Thursday, June 11th, 2009

3:42 pm  Orthogonal Transformations with Complex Numbers, Quaternions, and Clifford algebras

patrickwonders

Crossposted from mathematics
A good friend of mine recently discovered some of the fun things
you can do with complex numbers if you're using them to represent
points in the plane. Shortly thereafter, I reread a passage by Tony
Smith about
why one
should be interested in Clifford algebras. Tony Smith's passage
included all of the fun one can have with the complex plane and
extends it to three, four, five, and more dimensions. I thought, I
should segue from the complex numbers in the plane to Clifford
algebras to quaternions in 3space to Clifford algebras again in a
series of posts on my
website.
I have posted four articles in that series so far:

(comment on this)

 Monday, June 8th, 2009

12:07 pm  Plane Transformations with Complex Numbers and Clifford Algebras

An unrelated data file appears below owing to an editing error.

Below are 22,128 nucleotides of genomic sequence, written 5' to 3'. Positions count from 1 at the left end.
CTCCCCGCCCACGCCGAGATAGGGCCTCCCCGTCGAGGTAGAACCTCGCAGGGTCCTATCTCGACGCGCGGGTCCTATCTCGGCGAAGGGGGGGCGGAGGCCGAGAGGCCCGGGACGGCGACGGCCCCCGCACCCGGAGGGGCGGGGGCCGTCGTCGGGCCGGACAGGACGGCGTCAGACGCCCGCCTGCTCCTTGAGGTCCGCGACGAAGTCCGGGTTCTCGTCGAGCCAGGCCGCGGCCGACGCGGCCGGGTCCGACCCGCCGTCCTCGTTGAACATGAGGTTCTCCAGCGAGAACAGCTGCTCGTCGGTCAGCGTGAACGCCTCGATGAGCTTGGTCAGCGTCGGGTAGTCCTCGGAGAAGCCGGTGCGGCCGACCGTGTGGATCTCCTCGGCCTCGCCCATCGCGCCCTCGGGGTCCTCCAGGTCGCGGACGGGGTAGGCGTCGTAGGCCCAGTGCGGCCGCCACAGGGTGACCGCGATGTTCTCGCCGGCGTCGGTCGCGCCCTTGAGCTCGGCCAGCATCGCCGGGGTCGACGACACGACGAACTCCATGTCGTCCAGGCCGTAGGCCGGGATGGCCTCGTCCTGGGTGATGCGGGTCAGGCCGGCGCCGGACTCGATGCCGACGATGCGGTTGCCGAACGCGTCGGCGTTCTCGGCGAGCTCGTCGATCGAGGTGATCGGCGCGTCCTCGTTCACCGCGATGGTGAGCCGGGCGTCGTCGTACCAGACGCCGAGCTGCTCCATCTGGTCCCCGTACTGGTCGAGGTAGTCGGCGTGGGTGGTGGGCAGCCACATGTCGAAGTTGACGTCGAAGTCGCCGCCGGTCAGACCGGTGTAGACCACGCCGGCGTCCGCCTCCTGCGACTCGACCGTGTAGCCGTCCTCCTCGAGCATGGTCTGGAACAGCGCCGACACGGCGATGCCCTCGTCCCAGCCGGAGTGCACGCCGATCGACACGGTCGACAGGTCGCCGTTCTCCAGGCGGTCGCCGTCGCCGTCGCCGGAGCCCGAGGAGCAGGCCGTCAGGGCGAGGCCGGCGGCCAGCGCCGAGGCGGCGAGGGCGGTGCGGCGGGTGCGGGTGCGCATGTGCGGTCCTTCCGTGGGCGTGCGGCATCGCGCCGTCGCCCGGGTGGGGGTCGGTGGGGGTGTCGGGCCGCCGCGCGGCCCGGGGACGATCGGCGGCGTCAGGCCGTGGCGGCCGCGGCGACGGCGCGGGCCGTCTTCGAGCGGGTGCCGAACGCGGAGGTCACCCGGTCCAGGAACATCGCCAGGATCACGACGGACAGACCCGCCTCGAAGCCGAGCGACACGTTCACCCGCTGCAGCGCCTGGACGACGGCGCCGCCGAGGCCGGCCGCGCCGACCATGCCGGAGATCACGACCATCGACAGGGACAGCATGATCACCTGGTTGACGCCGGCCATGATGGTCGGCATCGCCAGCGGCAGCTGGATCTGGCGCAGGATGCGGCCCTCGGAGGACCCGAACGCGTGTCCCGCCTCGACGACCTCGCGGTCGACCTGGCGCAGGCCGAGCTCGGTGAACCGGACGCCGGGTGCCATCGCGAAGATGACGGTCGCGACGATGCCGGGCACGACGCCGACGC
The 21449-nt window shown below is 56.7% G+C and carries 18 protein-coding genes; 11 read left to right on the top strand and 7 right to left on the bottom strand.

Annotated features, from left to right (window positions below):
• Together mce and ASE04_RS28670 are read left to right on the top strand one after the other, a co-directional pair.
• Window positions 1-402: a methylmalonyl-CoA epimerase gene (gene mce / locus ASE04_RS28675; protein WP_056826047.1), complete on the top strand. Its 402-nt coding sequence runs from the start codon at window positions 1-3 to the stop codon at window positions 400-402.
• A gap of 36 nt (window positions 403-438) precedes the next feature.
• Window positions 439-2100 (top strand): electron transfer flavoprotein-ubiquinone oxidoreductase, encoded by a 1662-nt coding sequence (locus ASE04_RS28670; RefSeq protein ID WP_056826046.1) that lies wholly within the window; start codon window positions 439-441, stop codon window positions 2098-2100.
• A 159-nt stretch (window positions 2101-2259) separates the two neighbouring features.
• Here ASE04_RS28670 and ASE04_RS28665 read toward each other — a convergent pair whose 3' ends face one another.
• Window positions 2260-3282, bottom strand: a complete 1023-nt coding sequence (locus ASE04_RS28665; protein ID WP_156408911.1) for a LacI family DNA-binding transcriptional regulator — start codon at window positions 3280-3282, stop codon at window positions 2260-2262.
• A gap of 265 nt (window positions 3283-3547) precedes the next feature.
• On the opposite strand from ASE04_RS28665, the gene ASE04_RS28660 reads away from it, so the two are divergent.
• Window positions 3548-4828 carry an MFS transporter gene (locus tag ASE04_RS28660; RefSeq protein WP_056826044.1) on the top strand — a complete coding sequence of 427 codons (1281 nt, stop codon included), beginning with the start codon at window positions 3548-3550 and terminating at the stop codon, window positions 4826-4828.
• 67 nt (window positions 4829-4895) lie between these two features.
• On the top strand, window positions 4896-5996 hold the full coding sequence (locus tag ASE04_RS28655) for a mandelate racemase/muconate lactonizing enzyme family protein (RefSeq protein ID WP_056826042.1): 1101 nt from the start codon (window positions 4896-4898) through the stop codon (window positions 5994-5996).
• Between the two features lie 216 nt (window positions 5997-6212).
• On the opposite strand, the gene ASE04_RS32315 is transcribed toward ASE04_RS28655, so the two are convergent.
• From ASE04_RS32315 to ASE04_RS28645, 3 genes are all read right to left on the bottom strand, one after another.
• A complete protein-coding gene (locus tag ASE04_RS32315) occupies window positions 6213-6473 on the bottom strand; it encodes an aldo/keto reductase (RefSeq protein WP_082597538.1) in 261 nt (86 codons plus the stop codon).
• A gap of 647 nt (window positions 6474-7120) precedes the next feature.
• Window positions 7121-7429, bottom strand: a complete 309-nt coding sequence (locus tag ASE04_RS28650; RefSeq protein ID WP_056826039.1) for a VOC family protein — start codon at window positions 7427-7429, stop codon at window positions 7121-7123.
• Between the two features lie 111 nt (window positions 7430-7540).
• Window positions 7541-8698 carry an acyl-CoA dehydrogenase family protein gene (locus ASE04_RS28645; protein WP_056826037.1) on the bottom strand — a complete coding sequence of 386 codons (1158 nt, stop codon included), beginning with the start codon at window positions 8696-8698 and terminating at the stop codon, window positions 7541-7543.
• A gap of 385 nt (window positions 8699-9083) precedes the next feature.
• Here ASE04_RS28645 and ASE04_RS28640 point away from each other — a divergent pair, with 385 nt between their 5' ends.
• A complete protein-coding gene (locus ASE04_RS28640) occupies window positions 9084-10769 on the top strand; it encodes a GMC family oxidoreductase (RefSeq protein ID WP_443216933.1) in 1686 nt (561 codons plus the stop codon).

patrickwonders

crossposted to mathematics
A good friend of mine recently discovered some of the fun things
you can do with complex numbers if you're using them to represent
points in the plane. Friday, I reread a passage by Tony
Smith about why one
should be interested in Clifford algebras. Tony Smith's passage
included all of the fun one can have with the complex plane and
extends it to three, four, five, and more dimensions. I thought, I
should segue from the complex numbers in the plane to Clifford
algebras to quaternions in 3space to Clifford algebras again in a
series of posts on my
website.
I have posted two articles in that series so